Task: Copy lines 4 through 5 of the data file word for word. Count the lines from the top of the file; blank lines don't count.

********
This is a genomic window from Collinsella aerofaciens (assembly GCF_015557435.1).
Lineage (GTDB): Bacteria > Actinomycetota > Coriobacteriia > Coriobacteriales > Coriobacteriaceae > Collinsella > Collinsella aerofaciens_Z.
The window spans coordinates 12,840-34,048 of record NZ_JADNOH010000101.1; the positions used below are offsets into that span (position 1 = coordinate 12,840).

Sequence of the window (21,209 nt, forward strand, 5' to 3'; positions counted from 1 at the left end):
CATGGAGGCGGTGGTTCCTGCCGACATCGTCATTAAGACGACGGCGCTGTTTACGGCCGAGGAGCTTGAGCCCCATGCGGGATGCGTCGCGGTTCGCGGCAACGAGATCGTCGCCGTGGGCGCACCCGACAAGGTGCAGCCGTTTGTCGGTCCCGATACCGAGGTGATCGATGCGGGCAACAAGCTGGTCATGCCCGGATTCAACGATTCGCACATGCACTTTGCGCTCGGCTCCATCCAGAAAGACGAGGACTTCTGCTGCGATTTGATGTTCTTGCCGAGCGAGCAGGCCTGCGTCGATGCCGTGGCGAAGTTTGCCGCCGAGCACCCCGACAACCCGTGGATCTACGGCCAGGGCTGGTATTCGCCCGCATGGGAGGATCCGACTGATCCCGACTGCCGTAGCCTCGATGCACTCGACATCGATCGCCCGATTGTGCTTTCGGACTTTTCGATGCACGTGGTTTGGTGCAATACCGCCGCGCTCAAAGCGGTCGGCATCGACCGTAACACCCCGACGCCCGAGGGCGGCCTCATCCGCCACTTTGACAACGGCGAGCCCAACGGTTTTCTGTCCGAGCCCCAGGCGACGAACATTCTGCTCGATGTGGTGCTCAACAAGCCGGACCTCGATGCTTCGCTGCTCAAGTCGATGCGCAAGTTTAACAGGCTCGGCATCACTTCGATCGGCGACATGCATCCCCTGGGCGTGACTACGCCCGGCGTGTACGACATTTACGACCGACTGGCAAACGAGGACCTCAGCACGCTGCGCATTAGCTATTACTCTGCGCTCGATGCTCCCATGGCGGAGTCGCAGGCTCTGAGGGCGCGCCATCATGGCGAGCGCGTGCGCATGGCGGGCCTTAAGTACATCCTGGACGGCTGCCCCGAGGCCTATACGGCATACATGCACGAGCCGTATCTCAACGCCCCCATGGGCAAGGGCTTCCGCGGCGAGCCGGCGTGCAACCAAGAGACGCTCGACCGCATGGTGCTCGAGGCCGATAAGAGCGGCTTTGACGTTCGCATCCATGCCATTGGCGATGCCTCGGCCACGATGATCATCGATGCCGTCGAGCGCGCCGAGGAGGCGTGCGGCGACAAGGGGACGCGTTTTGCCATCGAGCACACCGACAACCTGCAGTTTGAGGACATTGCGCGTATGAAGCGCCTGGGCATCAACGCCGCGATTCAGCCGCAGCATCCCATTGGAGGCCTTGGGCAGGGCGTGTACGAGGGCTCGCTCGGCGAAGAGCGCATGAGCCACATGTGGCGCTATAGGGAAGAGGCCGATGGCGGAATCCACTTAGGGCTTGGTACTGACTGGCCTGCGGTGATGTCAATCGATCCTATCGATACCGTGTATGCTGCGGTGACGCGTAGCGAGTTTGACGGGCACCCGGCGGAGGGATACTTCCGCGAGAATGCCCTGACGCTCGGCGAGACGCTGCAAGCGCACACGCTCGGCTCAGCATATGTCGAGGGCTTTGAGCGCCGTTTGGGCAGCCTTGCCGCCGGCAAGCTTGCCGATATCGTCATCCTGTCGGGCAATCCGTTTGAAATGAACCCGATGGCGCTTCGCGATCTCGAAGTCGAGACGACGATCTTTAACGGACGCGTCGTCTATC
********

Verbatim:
Sequence of the window (21,209 nt, forward strand, 5' to 3'; positions counted from 1 at the left end):
CATGGAGGCGGTGGTTCCTGCCGACATCGTCATTAAGACGACGGCGCTGTTTACGGCCGAGGAGCTTGAGCCCCATGCGGGATGCGTCGCGGTTCGCGGCAACGAGATCGTCGCCGTGGGCGCACCCGACAAGGTGCAGCCGTTTGTCGGTCCCGATACCGAGGTGATCGATGCGGGCAACAAGCTGGTCATGCCCGGATTCAACGATTCGCACATGCACTTTGCGCTCGGCTCCATCCAGAAAGACGAGGACTTCTGCTGCGATTTGATGTTCTTGCCGAGCGAGCAGGCCTGCGTCGATGCCGTGGCGAAGTTTGCCGCCGAGCACCCCGACAACCCGTGGATCTACGGCCAGGGCTGGTATTCGCCCGCATGGGAGGATCCGACTGATCCCGACTGCCGTAGCCTCGATGCACTCGACATCGATCGCCCGATTGTGCTTTCGGACTTTTCGATGCACGTGGTTTGGTGCAATACCGCCGCGCTCAAAGCGGTCGGCATCGACCGTAACACCCCGACGCCCGAGGGCGGCCTCATCCGCCACTTTGACAACGGCGAGCCCAACGGTTTTCTGTCCGAGCCCCAGGCGACGAACATTCTGCTCGATGTGGTGCTCAACAAGCCGGACCTCGATGCTTCGCTGCTCAAGTCGATGCGCAAGTTTAACAGGCTCGGCATCACTTCGATCGGCGACATGCATCCCCTGGGCGTGACTACGCCCGGCGTGTACGACATTTACGACCGACTGGCAAACGAGGACCTCAGCACGCTGCGCATTAGCTATTACTCTGCGCTCGATGCTCCCATGGCGGAGTCGCAGGCTCTGAGGGCGCGCCATCATGGCGAGCGCGTGCGCATGGCGGGCCTTAAGTACATCCTGGACGGCTGCCCCGAGGCCTATACGGCATACATGCACGAGCCGTATCTCAACGCCCCCATGGGCAAGGGCTTCCGCGGCGAGCCGGCGTGCAACCAAGAGACGCTCGACCGCATGGTGCTCGAGGCCGATAAGAGCGGCTTTGACGTTCGCATCCATGCCATTGGCGATGCCTCGGCCACGATGATCATCGATGCCGTCGAGCGCGCCGAGGAGGCGTGCGGCGACAAGGGGACGCGTTTTGCCATCGAGCACACCGACAACCTGCAGTTTGAGGACATTGCGCGTATGAAGCGCCTGGGCATCAACGCCGCGATTCAGCCGCAGCATCCCATTGGAGGCCTTGGGCAGGGCGTGTACGAGGGCTCGCTCGGCGAAGAGCGCATGAGCCACATGTGGCGCTATAGGGAAGAGGCCGATGGCGGAATCCACTTAGGGCTTGGTACTGACTGGCCTGCGGTGATGTCAATCGATCCTATCGATACCGTGTATGCTGCGGTGACGCGTAGCGAGTTTGACGGGCACCCGGCGGAGGGATACTTCCGCGAGAATGCCCTGACGCTCGGCGAGACGCTGCAAGCGCACACGCTCGGCTCAGCATATGTCGAGGGCTTTGAGCGCCGTTTGGGCAGCCTTGCCGCCGGCAAGCTTGCCGATATCGTCATCCTGTCGGGCAATCCGTTTGAAATGAACCCGATGGCGCTTCGCGATCTCGAAGTCGAGACGACGATCTTTAACGGACGCGTCGTCTATC